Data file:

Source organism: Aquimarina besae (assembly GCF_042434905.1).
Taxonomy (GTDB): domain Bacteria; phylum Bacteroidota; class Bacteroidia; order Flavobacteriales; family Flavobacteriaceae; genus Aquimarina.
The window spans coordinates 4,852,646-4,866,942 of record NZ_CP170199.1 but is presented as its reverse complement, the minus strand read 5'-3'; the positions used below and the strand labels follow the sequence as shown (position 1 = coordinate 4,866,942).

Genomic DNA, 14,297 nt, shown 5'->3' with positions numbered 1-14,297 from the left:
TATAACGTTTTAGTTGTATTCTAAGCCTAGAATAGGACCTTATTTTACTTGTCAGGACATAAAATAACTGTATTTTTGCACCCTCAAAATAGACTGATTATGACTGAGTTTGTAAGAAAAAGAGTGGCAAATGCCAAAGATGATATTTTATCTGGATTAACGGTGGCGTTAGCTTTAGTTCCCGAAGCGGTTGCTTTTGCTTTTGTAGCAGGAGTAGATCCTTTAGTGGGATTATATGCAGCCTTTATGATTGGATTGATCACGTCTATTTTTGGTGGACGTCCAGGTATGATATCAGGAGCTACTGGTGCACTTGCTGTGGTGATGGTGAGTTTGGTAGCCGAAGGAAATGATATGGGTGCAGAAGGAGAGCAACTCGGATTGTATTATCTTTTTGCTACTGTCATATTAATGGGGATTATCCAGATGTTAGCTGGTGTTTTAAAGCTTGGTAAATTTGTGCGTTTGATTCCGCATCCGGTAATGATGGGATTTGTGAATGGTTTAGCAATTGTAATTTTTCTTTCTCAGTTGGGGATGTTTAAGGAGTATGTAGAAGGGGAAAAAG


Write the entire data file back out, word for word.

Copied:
Source organism: Aquimarina besae (assembly GCF_042434905.1).
Taxonomy (GTDB): domain Bacteria; phylum Bacteroidota; class Bacteroidia; order Flavobacteriales; family Flavobacteriaceae; genus Aquimarina.
The window spans coordinates 4,852,646-4,866,942 of record NZ_CP170199.1 but is presented as its reverse complement, the minus strand read 5'-3'; the positions used below and the strand labels follow the sequence as shown (position 1 = coordinate 4,866,942).

Genomic DNA, 14,297 nt, shown 5'->3' with positions numbered 1-14,297 from the left:
TATAACGTTTTAGTTGTATTCTAAGCCTAGAATAGGACCTTATTTTACTTGTCAGGACATAAAATAACTGTATTTTTGCACCCTCAAAATAGACTGATTATGACTGAGTTTGTAAGAAAAAGAGTGGCAAATGCCAAAGATGATATTTTATCTGGATTAACGGTGGCGTTAGCTTTAGTTCCCGAAGCGGTTGCTTTTGCTTTTGTAGCAGGAGTAGATCCTTTAGTGGGATTATATGCAGCCTTTATGATTGGATTGATCACGTCTATTTTTGGTGGACGTCCAGGTATGATATCAGGAGCTACTGGTGCACTTGCTGTGGTGATGGTGAGTTTGGTAGCCGAAGGAAATGATATGGGTGCAGAAGGAGAGCAACTCGGATTGTATTATCTTTTTGCTACTGTCATATTAATGGGGATTATCCAGATGTTAGCTGGTGTTTTAAAGCTTGGTAAATTTGTGCGTTTGATTCCGCATCCGGTAATGATGGGATTTGTGAATGGTTTAGCAATTGTAATTTTTCTTTCTCAGTTGGGGATGTTTAAGGAGTATGTAGAAGGGGAAAAAG